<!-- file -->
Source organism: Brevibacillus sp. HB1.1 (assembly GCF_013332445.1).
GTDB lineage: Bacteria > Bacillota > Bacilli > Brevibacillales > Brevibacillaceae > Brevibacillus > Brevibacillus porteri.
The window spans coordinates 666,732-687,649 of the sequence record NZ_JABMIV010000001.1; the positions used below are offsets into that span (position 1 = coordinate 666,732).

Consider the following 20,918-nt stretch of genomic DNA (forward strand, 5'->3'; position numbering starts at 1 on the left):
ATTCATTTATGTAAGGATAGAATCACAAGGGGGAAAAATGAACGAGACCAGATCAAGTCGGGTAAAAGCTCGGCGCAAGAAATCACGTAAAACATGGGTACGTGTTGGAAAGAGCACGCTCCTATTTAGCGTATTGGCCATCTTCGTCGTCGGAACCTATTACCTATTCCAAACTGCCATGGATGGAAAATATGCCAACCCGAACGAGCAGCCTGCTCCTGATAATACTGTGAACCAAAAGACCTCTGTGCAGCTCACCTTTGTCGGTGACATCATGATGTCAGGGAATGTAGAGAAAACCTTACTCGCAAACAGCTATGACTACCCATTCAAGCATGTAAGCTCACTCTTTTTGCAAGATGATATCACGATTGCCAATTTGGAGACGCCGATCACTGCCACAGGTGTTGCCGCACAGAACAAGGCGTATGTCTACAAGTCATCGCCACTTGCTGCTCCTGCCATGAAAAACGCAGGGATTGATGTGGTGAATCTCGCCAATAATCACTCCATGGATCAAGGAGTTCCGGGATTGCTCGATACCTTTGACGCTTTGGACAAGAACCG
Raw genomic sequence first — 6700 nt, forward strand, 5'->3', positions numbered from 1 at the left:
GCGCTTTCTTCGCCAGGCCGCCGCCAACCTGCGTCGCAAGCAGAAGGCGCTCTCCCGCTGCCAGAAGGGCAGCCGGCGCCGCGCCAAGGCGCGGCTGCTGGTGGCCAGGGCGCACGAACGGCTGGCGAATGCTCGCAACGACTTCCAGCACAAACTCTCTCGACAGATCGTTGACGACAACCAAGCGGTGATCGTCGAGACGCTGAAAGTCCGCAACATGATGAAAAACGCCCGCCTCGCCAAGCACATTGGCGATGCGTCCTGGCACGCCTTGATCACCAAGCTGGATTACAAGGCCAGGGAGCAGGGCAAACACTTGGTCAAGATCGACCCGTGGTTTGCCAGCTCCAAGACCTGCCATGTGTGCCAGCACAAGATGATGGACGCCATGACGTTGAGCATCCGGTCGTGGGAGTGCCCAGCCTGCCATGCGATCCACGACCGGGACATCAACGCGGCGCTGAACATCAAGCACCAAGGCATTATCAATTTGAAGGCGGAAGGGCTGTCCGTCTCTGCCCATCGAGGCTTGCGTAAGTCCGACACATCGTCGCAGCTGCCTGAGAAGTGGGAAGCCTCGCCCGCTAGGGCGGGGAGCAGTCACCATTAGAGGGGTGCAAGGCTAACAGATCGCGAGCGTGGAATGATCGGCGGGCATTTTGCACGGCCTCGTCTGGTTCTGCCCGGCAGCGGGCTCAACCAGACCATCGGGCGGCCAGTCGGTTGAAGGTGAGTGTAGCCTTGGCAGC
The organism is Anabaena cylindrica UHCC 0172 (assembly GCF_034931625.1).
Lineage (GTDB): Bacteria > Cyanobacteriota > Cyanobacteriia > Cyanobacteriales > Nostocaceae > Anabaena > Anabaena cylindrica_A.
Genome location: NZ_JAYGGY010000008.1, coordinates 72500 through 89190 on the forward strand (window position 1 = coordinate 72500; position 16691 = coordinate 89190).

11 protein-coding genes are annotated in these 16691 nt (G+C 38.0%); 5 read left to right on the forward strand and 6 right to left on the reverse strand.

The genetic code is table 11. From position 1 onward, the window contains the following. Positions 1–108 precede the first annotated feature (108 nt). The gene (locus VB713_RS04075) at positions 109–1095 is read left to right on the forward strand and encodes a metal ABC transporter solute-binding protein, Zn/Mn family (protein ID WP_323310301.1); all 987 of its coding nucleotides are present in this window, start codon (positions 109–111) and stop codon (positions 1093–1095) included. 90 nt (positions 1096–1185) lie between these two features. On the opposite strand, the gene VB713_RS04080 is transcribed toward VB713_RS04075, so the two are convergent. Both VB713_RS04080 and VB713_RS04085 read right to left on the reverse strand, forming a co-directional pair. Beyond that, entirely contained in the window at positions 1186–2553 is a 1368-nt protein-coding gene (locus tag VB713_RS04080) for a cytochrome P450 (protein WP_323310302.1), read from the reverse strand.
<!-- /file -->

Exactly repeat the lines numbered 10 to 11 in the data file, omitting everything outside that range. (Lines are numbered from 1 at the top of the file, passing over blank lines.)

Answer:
Genome location: NZ_JAYGGY010000008.1, coordinates 72500 through 89190 on the forward strand (window position 1 = coordinate 72500; position 16691 = coordinate 89190).

11 protein-coding genes are annotated in these 16691 nt (G+C 38.0%); 5 read left to right on the forward strand and 6 right to left on the reverse strand.